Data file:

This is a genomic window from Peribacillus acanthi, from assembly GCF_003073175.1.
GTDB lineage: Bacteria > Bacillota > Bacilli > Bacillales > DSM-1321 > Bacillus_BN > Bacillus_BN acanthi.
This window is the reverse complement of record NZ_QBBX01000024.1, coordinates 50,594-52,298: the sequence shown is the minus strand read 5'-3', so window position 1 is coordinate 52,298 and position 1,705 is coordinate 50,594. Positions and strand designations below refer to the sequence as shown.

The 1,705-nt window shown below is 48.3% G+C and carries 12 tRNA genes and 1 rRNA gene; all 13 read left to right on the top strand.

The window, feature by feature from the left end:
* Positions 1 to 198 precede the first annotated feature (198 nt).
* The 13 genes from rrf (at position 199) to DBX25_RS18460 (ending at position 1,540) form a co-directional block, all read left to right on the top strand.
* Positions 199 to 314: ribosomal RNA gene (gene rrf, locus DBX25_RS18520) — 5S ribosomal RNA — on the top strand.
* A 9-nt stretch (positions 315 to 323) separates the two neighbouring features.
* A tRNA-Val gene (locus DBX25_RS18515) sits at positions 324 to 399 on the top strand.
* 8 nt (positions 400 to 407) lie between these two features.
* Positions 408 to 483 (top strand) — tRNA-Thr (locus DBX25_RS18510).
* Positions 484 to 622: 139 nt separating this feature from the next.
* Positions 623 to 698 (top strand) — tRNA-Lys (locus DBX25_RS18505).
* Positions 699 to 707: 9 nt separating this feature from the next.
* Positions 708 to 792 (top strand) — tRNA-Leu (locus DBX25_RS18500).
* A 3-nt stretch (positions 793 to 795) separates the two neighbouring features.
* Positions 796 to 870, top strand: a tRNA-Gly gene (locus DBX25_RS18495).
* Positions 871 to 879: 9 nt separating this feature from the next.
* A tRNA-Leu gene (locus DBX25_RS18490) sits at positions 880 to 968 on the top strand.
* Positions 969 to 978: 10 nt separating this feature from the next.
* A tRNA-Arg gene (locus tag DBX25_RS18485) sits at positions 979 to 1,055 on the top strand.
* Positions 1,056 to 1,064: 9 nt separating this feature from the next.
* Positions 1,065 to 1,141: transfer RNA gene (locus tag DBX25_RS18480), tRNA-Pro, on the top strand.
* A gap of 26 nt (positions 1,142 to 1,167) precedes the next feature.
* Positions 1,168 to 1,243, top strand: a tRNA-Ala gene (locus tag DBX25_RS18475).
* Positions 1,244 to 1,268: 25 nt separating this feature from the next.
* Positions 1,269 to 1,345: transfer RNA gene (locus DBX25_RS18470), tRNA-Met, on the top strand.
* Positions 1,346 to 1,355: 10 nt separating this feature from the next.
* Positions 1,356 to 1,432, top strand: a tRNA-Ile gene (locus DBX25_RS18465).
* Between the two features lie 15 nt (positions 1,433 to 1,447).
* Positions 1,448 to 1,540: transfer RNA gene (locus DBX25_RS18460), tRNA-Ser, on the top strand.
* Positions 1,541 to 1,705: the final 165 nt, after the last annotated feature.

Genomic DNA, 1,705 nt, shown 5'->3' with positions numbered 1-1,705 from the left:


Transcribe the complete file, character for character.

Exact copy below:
This is a genomic window from Peribacillus acanthi, from assembly GCF_003073175.1.
GTDB lineage: Bacteria > Bacillota > Bacilli > Bacillales > DSM-1321 > Bacillus_BN > Bacillus_BN acanthi.
This window is the reverse complement of record NZ_QBBX01000024.1, coordinates 50,594-52,298: the sequence shown is the minus strand read 5'-3', so window position 1 is coordinate 52,298 and position 1,705 is coordinate 50,594. Positions and strand designations below refer to the sequence as shown.

The 1,705-nt window shown below is 48.3% G+C and carries 12 tRNA genes and 1 rRNA gene; all 13 read left to right on the top strand.

The window, feature by feature from the left end:
* Positions 1 to 198 precede the first annotated feature (198 nt).
* The 13 genes from rrf (at position 199) to DBX25_RS18460 (ending at position 1,540) form a co-directional block, all read left to right on the top strand.
* Positions 199 to 314: ribosomal RNA gene (gene rrf, locus DBX25_RS18520) — 5S ribosomal RNA — on the top strand.
* A 9-nt stretch (positions 315 to 323) separates the two neighbouring features.
* A tRNA-Val gene (locus DBX25_RS18515) sits at positions 324 to 399 on the top strand.
* 8 nt (positions 400 to 407) lie between these two features.
* Positions 408 to 483 (top strand) — tRNA-Thr (locus DBX25_RS18510).
* Positions 484 to 622: 139 nt separating this feature from the next.
* Positions 623 to 698 (top strand) — tRNA-Lys (locus DBX25_RS18505).
* Positions 699 to 707: 9 nt separating this feature from the next.
* Positions 708 to 792 (top strand) — tRNA-Leu (locus DBX25_RS18500).
* A 3-nt stretch (positions 793 to 795) separates the two neighbouring features.
* Positions 796 to 870, top strand: a tRNA-Gly gene (locus DBX25_RS18495).
* Positions 871 to 879: 9 nt separating this feature from the next.
* A tRNA-Leu gene (locus DBX25_RS18490) sits at positions 880 to 968 on the top strand.
* Positions 969 to 978: 10 nt separating this feature from the next.
* A tRNA-Arg gene (locus tag DBX25_RS18485) sits at positions 979 to 1,055 on the top strand.
* Positions 1,056 to 1,064: 9 nt separating this feature from the next.
* Positions 1,065 to 1,141: transfer RNA gene (locus tag DBX25_RS18480), tRNA-Pro, on the top strand.
* A gap of 26 nt (positions 1,142 to 1,167) precedes the next feature.
* Positions 1,168 to 1,243, top strand: a tRNA-Ala gene (locus tag DBX25_RS18475).
* Positions 1,244 to 1,268: 25 nt separating this feature from the next.
* Positions 1,269 to 1,345: transfer RNA gene (locus DBX25_RS18470), tRNA-Met, on the top strand.
* Positions 1,346 to 1,355: 10 nt separating this feature from the next.
* Positions 1,356 to 1,432, top strand: a tRNA-Ile gene (locus DBX25_RS18465).
* Between the two features lie 15 nt (positions 1,433 to 1,447).
* Positions 1,448 to 1,540: transfer RNA gene (locus DBX25_RS18460), tRNA-Ser, on the top strand.
* Positions 1,541 to 1,705: the final 165 nt, after the last annotated feature.

Genomic DNA, 1,705 nt, shown 5'->3' with positions numbered 1-1,705 from the left: